As we continue our look at Psalm 23, I want us to consider the phrase in 23:2, "He leads me beside quiet waters." Some translations say "still waters" or even "peaceful streams." Water was not always plentiful in Palestine during the days of David. The shepherd had to lead the sheep to find water to drink.

In my studies I ran across the fact that splashing or rushing water scares sheep. They need quiet water - still water - to drink from. In our turbulent world, we all too often do not take the time to drink from the living water provided by our Shepherd. We are easily frazzled, given to racing away from quiet time with God rather than running to Him for our peace.

The shepherd had to work hard to get the sheep to the quiet waters. He had to keep an eye out for the enemies of the flock that would hide near watering holes, waiting for that single sheep to stray just far enough from the rest of the flock to be vulnerable. And isn't that when the attacks come? When we are most vulnerable? When we are alone, or think we are?

While the shepherd was responsible to guide the sheep to the watering hole, it was the responsibility of the sheep to follow the shepherd. Sheep have to get up and eat in order to get all the shepherd wants them to have. We don't really like that kind of responsibility. We would rather have room service, or better yet, to be spoon-fed.

If we want the quiet waters to flow in our lives, we must make time to be with the Shepherd. We must recognize that our spiritual development is not the result of instant gratification. We have to figure out the difference between living it up and really living. One may taste better, but only one satisfies.

Monday, June 6, 2011

Laying Down in Green Pastures

Our continuing study of Psalm 23 leads us to the second verse: "He makes me lie down in green pastures." The NLT substitutes the word "lets" for makes. Green pastures are cool and relaxing (Can't you picture laying on your back on the grass when you were a kid growing up? Wasn't it a relaxing place to be?) The idea here is that our Shepherd gives us the opportunity to rest. We were designed to rest. We need rest. And when we are where we are supposed to be (green pastures) there are fewer issues that keep us from resting.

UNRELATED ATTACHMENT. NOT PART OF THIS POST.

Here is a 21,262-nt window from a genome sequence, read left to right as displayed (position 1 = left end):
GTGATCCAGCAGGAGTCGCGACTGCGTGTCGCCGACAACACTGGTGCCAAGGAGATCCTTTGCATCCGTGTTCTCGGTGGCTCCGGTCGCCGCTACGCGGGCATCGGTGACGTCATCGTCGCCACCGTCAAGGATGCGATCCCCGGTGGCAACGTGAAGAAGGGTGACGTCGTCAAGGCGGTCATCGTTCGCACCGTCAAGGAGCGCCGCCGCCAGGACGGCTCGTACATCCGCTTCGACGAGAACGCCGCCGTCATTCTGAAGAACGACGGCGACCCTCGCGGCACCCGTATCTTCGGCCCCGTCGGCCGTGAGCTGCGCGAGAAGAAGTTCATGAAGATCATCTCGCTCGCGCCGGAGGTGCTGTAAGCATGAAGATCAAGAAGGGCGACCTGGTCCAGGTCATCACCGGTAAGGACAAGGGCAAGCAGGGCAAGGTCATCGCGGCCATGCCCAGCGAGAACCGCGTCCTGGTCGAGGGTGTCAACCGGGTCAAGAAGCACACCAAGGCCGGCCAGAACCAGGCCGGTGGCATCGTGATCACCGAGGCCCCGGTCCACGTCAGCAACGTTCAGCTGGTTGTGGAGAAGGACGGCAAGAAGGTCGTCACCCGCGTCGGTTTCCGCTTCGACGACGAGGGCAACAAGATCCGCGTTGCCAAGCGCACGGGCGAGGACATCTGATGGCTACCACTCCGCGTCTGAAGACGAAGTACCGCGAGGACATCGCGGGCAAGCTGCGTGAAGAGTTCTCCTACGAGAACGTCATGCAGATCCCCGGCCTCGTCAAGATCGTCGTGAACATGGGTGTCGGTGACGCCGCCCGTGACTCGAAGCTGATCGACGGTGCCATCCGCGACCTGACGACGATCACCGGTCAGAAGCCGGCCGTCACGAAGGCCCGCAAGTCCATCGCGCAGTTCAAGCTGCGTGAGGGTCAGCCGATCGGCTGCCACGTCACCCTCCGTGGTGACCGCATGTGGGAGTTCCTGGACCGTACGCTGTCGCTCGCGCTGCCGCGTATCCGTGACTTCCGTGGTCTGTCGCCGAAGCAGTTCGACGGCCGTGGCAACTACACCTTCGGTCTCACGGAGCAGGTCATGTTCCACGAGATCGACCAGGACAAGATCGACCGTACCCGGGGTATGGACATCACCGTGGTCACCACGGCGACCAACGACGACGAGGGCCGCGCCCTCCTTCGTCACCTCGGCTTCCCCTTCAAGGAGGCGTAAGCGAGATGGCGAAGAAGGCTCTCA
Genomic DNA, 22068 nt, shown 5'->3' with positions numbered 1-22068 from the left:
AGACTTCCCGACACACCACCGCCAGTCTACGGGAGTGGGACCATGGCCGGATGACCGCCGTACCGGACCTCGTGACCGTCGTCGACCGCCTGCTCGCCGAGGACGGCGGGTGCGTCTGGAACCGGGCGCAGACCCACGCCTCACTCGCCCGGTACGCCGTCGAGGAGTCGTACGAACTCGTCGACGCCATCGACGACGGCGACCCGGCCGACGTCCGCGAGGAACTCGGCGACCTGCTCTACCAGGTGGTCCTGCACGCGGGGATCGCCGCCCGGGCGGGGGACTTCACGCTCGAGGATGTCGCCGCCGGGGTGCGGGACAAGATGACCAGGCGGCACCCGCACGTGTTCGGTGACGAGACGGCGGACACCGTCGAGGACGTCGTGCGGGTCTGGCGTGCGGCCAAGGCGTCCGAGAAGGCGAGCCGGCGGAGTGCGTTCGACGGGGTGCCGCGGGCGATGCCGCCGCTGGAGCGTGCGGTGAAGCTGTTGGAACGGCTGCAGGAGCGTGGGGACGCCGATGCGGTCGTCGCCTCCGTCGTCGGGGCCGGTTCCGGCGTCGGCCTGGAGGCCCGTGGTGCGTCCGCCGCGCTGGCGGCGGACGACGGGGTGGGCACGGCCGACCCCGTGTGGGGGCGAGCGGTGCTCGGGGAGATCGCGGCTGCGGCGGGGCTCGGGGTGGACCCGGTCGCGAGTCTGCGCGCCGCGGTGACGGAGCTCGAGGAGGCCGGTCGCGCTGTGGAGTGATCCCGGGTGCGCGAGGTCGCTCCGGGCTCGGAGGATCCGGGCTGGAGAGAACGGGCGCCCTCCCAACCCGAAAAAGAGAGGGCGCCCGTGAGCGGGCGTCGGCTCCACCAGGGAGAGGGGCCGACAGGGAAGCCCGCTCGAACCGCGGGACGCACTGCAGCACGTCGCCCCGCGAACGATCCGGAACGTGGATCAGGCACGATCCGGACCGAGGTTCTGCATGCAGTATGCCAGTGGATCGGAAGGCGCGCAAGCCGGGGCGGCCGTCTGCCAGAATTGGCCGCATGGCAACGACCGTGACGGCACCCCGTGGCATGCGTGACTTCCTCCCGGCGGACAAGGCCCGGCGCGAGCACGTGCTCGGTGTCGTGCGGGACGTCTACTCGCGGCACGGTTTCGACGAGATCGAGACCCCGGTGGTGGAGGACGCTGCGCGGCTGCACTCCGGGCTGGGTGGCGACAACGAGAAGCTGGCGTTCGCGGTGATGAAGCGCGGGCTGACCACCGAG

But what keeps us from laying down in those green pastures? There are several things that come to mind. First, fear keeps you from laying down. When you are alone you are vulnerable. You have to stay in community (in the sheep-fold). Then you can hear the voice of the Shepherd and know His Presence.

Friction - a competitive attitude - will keep you from laying down. Sheep tend to pick on weaker members of their flock. There can be a pecking order that is used to keep the sheep in line. But God has said that the weaker members of His flock are necessary (1 Corinthians 12:21-26). Our Shepherd often puts the weaker in authority to destroy the pecking order and reduce our friction.

Flies, those pests that bug the sheep, keep you from laying down. When we let little things bug us - eat at us - we are unable to rest. You need to allow the Shepherd to use the oil of His Spirit rid you of the little things that keep you from laying down.

Finally, well-fed sheep are able to lie down. A lack of food will keep you from being in the green pastures. Isn't that ironic? There is good food all around but you fail to eat. We have so many resources at our fingertips yet we are some of the most undernourished believers on the globe.

The Shepherd of our souls wants us to rest in His green meadows. He only makes you lie down when you love Him and listen to Him. Are you experiencing green pastures?

Thursday, June 2, 2011

The Lord is My Shepherd

We began a study of Psalm 23 last night in an H3 Bible study that I lead. There were a number of great insights that we pulled from the first two verses. Let me focus for just a bit on Psalm 23:1.

First, we note that the psalmist referred to the Lord as a shepherd. The Scriptures do not often refer to God in this way (see Genesis 48:15; 49:24; Jeremiah 31:10). The term was commonly used for rulers in the ancient Near East. The rarity of its use in reference to God is significant and should catch our eye.

Why? A shepherd was indispensable to the flock. The sheep saw him as a constant companion, a guide, a provider, a physician, and a defender. In the same way, the Lord is to be all of those things to us. And He is, if we know Him as the psalmist did: "the Lord is my shepherd." Note the word "my." It denotes an intimate relationship between the shepherd and the sheep. It's a reflection of the relationship David had with Yahweh, Israel's covenant God. It's the type of relationship God wants to have with us.

Someone once said, "I would rather have less and have the Shepherd than to have more without Him." How about you?